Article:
U.S. District Judge Harvey Bartle III of the U.S. District Court for the Eastern District of Pennsylvania rejected the company’s argument that plaintiff Janell T. Moore should not be allowed to pursue her stock-drop claims because she had not suffered a monetary loss from what she argued was Comcast’s artificially inflated stock. Rather, Battle said Moore had come forward with enough evidence that her individual plan had been diminished.
The court also found that the release of legal claims against the company Moore signed when she left Comcast would not preclude her from serving as a class representative. The court said the document would not prevent her from recovering losses that occurred after she signed it.
Finally, Comcast asserted that any losses Moore sustained in her company stock investments through the Comcast 401(k) should be offset by a profit she made when she exercised her stock options. Battle rejected the claim, saying the stock options and the 401(k) were separate matters.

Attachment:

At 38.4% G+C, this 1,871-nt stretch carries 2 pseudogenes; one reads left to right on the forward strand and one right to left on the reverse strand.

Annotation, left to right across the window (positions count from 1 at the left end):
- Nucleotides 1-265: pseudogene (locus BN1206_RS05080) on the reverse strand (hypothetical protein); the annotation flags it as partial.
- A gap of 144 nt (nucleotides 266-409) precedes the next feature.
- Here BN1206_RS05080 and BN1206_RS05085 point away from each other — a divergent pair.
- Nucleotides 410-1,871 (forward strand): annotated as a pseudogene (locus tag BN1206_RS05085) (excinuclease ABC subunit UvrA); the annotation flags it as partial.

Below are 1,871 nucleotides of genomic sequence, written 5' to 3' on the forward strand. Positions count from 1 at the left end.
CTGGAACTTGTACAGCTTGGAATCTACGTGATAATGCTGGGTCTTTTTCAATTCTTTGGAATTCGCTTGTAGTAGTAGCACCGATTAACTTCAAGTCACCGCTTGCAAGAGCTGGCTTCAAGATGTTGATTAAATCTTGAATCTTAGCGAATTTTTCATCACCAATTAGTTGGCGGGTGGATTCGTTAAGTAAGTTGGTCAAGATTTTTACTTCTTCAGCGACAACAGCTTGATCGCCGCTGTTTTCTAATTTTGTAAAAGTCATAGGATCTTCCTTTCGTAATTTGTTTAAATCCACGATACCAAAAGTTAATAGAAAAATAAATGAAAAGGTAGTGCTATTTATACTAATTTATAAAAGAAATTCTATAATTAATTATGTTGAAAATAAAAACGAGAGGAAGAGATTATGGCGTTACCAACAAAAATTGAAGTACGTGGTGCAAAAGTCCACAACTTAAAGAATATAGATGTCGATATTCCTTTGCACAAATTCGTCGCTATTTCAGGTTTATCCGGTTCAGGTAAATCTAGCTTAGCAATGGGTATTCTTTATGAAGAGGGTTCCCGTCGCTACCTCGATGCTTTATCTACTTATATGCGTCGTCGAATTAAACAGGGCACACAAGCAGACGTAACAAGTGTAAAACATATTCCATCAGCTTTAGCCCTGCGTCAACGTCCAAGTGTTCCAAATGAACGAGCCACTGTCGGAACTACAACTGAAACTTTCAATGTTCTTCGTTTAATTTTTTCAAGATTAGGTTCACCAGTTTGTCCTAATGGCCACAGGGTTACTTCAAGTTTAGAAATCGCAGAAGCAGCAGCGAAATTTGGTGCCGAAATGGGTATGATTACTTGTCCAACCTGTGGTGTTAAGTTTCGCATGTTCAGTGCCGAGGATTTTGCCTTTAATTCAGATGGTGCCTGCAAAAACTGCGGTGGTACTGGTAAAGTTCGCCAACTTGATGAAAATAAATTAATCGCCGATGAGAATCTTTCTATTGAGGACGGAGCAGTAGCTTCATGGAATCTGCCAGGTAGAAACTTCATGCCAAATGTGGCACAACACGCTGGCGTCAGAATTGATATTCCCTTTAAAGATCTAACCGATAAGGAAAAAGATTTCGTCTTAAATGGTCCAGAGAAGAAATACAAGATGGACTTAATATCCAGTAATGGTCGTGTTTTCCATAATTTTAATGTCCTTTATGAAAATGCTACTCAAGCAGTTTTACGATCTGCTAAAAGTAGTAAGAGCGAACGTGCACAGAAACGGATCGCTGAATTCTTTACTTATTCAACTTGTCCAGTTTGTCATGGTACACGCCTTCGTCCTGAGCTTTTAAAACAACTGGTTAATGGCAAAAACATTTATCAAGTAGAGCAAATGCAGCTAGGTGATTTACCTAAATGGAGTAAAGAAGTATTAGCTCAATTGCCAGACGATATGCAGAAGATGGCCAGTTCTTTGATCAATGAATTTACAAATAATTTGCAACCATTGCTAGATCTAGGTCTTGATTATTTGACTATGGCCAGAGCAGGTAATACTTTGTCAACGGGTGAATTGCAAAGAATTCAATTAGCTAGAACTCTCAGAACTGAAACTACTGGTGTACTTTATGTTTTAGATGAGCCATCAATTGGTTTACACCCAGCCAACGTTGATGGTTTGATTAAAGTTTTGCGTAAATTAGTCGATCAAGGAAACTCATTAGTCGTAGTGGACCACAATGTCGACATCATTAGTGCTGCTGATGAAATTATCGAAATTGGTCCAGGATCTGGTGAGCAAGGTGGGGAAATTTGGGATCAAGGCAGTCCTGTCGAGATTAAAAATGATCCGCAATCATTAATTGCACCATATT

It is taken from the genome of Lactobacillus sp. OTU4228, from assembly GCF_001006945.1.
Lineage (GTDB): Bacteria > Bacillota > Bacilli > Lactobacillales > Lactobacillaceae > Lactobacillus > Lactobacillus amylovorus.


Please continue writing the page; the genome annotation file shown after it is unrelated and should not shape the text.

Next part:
Moore argued in her lawsuit that Comcast and its top executives breached their Employee Retirement Income Security Act (ERISA) fiduciary duties by continuing to offer company stock in its retirement plan even when it was no longer prudent. Moore alleged that the ERISA breaches occurred between February 1, 2007 and December 5, 2007.
The case is Moore v. Comcast Corp., E.D. Pa., No. 08-773.